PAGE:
Credit Rating Downgrades Hurt AIG Efforts to Raise Cash

September 16, 2008

American International Group Inc. shares plummeted in early trading Tuesday after the insurer’s credit ratings were cut, jeopardizing efforts to raise cash necessary for its survival.

In pre-market trading, AIG shares were down $1.83, or 38.4 percent, at $2.93. They closed at $22.76 as recently as Sept 8.

Late Monday, Standard & Poor’s cut New York-based AIG’s long-term credit rating three notches to “A-minus” from “AA-minus,” citing “reduced flexibility in meeting additional collateral needs and concerns over increasing residential mortgage-related losses.”

Moody’s Investors Service on Monday cut AIG’s rating two notches to “A2” from “Aa3,” while Fitch cut its rating two notches to “A” from “AA-minus.” Those agencies’ new ratings are the equivalent of one notch higher than S&P’s new rating.

The downgrades will make it much more difficult for AIG Chief Executive Robert Willumstad to raise cash. The company suffered $18 billion of losses in the last three quarters tied to guarantees it wrote on mortgage-linked derivatives.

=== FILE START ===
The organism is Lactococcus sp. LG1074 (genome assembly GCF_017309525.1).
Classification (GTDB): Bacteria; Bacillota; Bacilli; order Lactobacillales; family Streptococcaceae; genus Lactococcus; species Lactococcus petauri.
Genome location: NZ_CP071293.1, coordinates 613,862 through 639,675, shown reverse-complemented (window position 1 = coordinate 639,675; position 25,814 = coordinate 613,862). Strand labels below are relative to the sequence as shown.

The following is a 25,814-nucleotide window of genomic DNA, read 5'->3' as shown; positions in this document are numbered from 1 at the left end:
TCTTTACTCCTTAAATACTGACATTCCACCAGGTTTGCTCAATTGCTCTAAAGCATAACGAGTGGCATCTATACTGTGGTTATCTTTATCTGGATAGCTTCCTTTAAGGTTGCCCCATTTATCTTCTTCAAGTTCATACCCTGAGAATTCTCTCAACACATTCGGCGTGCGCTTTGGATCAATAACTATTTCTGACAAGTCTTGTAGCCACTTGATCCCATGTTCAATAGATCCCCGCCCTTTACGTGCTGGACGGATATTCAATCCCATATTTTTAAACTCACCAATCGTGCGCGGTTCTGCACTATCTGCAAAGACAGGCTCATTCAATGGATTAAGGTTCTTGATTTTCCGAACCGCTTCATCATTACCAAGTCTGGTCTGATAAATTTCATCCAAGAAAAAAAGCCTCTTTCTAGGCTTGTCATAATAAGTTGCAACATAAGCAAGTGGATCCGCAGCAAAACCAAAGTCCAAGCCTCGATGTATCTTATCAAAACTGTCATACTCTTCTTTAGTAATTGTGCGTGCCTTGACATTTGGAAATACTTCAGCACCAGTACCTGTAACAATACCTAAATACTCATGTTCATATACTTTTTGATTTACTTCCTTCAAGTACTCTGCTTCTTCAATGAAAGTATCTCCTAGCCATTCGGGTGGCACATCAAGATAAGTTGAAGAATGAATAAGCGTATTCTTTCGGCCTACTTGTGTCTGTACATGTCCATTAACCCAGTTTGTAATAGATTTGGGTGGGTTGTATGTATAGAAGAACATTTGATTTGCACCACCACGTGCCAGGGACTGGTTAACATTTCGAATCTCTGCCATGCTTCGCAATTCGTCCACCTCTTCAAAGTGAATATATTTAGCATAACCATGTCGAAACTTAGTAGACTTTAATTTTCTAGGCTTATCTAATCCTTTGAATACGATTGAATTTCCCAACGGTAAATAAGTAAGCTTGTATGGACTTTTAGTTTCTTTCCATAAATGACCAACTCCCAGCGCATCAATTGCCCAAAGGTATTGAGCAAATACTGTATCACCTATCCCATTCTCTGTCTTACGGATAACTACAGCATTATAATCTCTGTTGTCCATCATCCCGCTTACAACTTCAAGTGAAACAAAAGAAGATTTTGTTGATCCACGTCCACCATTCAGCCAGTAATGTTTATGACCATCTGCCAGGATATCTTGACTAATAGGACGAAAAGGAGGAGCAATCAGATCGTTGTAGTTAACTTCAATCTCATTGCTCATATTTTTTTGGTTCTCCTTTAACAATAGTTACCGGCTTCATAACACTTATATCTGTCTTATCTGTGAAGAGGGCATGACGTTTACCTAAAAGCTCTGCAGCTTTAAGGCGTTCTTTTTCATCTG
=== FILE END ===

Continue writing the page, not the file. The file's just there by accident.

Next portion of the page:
AIG’s struggles are mounting a day after Lehman Brothers Holdings Inc filed for Chapter 11 bankruptcy protection because of its own losses tied to mortgages and real estate.

JPMorgan Chase & Co and Morgan Stanley are examining putting together a $70 billion to $75 billion credit facility for AIG, a person familiar with the matter said on Monday.

Those efforts are supported by the Federal Reserve, which received a request for help from AIG on Sunday.

On Monday, New York Gov. David Paterson said the state would allow some of AIG’s regulated insurance units to provide the parent company with $20 billion of liquid investments to address immediate liquidity needs.

(Reporting by Jonathan Stempel; editing by John Wallace)

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